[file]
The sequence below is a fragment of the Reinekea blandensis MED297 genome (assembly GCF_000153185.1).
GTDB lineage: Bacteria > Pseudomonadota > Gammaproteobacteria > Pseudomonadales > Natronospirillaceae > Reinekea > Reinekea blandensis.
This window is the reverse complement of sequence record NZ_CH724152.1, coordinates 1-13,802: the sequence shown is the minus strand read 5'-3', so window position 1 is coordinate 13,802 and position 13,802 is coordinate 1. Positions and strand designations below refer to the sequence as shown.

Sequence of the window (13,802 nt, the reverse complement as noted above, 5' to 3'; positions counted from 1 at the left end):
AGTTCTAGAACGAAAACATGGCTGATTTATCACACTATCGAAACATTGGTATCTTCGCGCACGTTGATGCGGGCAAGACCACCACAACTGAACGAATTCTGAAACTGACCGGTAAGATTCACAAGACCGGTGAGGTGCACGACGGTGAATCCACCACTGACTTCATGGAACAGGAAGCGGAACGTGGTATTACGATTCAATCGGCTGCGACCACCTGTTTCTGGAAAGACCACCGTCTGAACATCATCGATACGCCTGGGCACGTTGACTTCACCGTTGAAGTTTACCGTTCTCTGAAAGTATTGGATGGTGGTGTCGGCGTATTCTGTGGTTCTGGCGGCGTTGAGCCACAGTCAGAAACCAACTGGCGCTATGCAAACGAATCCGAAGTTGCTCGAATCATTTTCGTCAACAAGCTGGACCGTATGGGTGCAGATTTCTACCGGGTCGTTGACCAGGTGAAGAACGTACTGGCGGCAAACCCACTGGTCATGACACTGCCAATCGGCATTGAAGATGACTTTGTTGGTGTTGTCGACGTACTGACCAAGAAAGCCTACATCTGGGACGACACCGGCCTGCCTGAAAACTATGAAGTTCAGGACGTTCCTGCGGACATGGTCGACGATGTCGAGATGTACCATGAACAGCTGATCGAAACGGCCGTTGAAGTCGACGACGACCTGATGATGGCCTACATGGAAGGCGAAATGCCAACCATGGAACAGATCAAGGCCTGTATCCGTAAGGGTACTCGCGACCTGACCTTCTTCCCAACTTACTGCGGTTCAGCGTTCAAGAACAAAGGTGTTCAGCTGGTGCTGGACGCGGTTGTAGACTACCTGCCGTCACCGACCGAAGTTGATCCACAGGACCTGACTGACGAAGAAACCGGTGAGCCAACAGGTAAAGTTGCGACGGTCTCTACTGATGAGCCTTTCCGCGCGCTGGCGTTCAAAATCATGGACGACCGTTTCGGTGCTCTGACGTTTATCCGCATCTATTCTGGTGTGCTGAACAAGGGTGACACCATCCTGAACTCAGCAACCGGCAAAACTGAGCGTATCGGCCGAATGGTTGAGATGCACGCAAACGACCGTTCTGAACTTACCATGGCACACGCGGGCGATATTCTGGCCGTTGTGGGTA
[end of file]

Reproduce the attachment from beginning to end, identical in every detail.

The sequence below is a fragment of the Reinekea blandensis MED297 genome (assembly GCF_000153185.1).
GTDB lineage: Bacteria > Pseudomonadota > Gammaproteobacteria > Pseudomonadales > Natronospirillaceae > Reinekea > Reinekea blandensis.
This window is the reverse complement of sequence record NZ_CH724152.1, coordinates 1-13,802: the sequence shown is the minus strand read 5'-3', so window position 1 is coordinate 13,802 and position 13,802 is coordinate 1. Positions and strand designations below refer to the sequence as shown.

Sequence of the window (13,802 nt, the reverse complement as noted above, 5' to 3'; positions counted from 1 at the left end):
AGTTCTAGAACGAAAACATGGCTGATTTATCACACTATCGAAACATTGGTATCTTCGCGCACGTTGATGCGGGCAAGACCACCACAACTGAACGAATTCTGAAACTGACCGGTAAGATTCACAAGACCGGTGAGGTGCACGACGGTGAATCCACCACTGACTTCATGGAACAGGAAGCGGAACGTGGTATTACGATTCAATCGGCTGCGACCACCTGTTTCTGGAAAGACCACCGTCTGAACATCATCGATACGCCTGGGCACGTTGACTTCACCGTTGAAGTTTACCGTTCTCTGAAAGTATTGGATGGTGGTGTCGGCGTATTCTGTGGTTCTGGCGGCGTTGAGCCACAGTCAGAAACCAACTGGCGCTATGCAAACGAATCCGAAGTTGCTCGAATCATTTTCGTCAACAAGCTGGACCGTATGGGTGCAGATTTCTACCGGGTCGTTGACCAGGTGAAGAACGTACTGGCGGCAAACCCACTGGTCATGACACTGCCAATCGGCATTGAAGATGACTTTGTTGGTGTTGTCGACGTACTGACCAAGAAAGCCTACATCTGGGACGACACCGGCCTGCCTGAAAACTATGAAGTTCAGGACGTTCCTGCGGACATGGTCGACGATGTCGAGATGTACCATGAACAGCTGATCGAAACGGCCGTTGAAGTCGACGACGACCTGATGATGGCCTACATGGAAGGCGAAATGCCAACCATGGAACAGATCAAGGCCTGTATCCGTAAGGGTACTCGCGACCTGACCTTCTTCCCAACTTACTGCGGTTCAGCGTTCAAGAACAAAGGTGTTCAGCTGGTGCTGGACGCGGTTGTAGACTACCTGCCGTCACCGACCGAAGTTGATCCACAGGACCTGACTGACGAAGAAACCGGTGAGCCAACAGGTAAAGTTGCGACGGTCTCTACTGATGAGCCTTTCCGCGCGCTGGCGTTCAAAATCATGGACGACCGTTTCGGTGCTCTGACGTTTATCCGCATCTATTCTGGTGTGCTGAACAAGGGTGACACCATCCTGAACTCAGCAACCGGCAAAACTGAGCGTATCGGCCGAATGGTTGAGATGCACGCAAACGACCGTTCTGAACTTACCATGGCACACGCGGGCGATATTCTGGCCGTTGTGGGTA